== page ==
The Godfather reference – In the first game, mission eight sees you go to a hotel called ‘The Corleone,’ a nice little nod to the 1972 classic movie, The Godfather.
License Plate Duplication – For one reason or another, all of the cars in Mafia: The City of Lost Heaven ran the same license plates.
Staff Gangsters – Each collectible wanted poster in Mafia II was one of the development team’s staff member depicted as a gangster.
Fast Healin’ – In Mafia II’s ‘Buzzsaw’ mission, Joe comments on Vito’s ability to heal incredibly quickly. A neat little reference to the game’s health regeneration system.
God Save the Who? – Mafia II’s radio reporter often talked about the British bombing of a Nazi factory and states the British national anthem is “God Save the Queen.” At the time the game is set, between 1945-1951, King George VI was still alive. The anthem only changed to “God Save the Queen” in 1952, one year after the events of the game.
A Crooked Cop – It was recently revealed that one of the original concepts thrown around for Mafia III’s storyline involved a crooked cop protagonist. It was also considered that Lincoln would make a return to Empire Bay from Mafia II.
Heavy Metal Racers – When completing a race in the first game, the names of your opponents were taken from notable heavy metal musicians such as Mark “Barney” Greenway of Napalm Death or Kirk Windstein of Crowbar.
The Successors Finish the Job – The two hitmen who kill Tommy Angelo at the end of the first game are the two protagonists of Mafia II, Joe Barbaro, and Vito Scaletta.
A Double Act – The same scene actually appears again in Mafia II, and sees you sending Mr. Salieri’s regards to Tommy Angelo.
Fight Club – According to some leftover files in the game, it seems as though there was going to be a fight club in the game. You remember the first rule though, right?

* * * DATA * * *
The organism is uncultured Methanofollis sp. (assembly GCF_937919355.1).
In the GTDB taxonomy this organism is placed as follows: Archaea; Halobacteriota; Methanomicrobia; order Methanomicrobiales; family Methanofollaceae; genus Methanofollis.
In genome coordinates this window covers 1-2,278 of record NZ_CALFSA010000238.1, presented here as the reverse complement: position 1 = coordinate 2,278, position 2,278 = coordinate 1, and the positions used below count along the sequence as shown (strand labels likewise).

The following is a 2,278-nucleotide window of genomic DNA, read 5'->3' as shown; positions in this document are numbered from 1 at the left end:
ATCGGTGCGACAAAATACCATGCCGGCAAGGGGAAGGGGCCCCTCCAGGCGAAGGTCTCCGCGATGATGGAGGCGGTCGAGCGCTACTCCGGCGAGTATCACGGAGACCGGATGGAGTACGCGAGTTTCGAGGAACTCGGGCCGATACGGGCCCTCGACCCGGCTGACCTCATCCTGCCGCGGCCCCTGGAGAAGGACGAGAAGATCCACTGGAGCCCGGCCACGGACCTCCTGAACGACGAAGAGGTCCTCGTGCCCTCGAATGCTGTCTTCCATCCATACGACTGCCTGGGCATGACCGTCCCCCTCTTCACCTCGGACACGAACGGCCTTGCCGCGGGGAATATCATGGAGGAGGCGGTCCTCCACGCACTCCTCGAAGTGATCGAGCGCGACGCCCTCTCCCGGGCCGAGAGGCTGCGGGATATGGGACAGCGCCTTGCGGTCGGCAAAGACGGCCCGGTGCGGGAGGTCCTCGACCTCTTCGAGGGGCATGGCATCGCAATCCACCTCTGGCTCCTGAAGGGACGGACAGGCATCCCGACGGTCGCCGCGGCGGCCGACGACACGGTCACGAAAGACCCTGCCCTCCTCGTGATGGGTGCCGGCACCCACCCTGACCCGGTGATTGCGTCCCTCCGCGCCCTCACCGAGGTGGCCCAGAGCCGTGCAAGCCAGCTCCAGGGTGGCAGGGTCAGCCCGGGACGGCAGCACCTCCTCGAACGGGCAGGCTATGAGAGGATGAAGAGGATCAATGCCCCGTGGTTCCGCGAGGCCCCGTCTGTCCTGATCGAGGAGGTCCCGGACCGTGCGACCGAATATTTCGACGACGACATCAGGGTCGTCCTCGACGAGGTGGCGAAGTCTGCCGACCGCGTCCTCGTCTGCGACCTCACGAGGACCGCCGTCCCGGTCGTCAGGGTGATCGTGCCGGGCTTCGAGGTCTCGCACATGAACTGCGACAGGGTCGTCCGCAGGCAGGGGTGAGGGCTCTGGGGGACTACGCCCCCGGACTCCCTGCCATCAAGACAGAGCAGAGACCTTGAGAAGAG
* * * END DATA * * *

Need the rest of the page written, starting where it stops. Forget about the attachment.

Holy F*** – Mafia II drops the F bomb 397 times throughout the entirety of the game. It broke the Guiness World Record formerly held by House of the Dead: Overkill with 200 instances.
Final Appearances – Mafia II’s judge was voiced by Bob Hastings, and was his final voice acting credit before he sadly passed away in 2014.
Only $10? – Loading a box of crates for $10 sounds like a pretty rough deal, right? Well, Vito definitely thought so in Mafia II, however he definitely didn’t have room to complain. Considering in 1945 the average wage was less than a dollar an hour, $10 for crate loading was incredibly worthwhile.
Video Game Chatter – When creeping past the goons of Mafia II, they could sometimes be heard talking about how great video games would be. The dialog was as below.
“I was watching cartoons on the television and I was thinking, it would be great it you could control the cartoon, make him run around, drive a car and even shoot a gun
“Just how would you do that then wise guy?
“I dunno, I supposed you’d have a box with buttons on it you’d have to push”
Back to the Future – Mafia II actually featured a number of cars, songs, and items that wouldn’t have been around at that time. The songs by Ritchie Valens and Buddy Holly didn’t come out until after 1951, Playboy magazine wasn’t founded until 1953, and intermittent windscreen wipers weren’t invented until 1963. Looks like Vito and Co. were fond of time traveling too.
Before we go any further ahead, it's worth noting that some of these interesting facts revolve around some elements of both Mafia and Mafia II's storylines. If you don't want to know what happened in these for whatever reason, we suggest turning back now. There are no spoilers regarding Mafia III, however.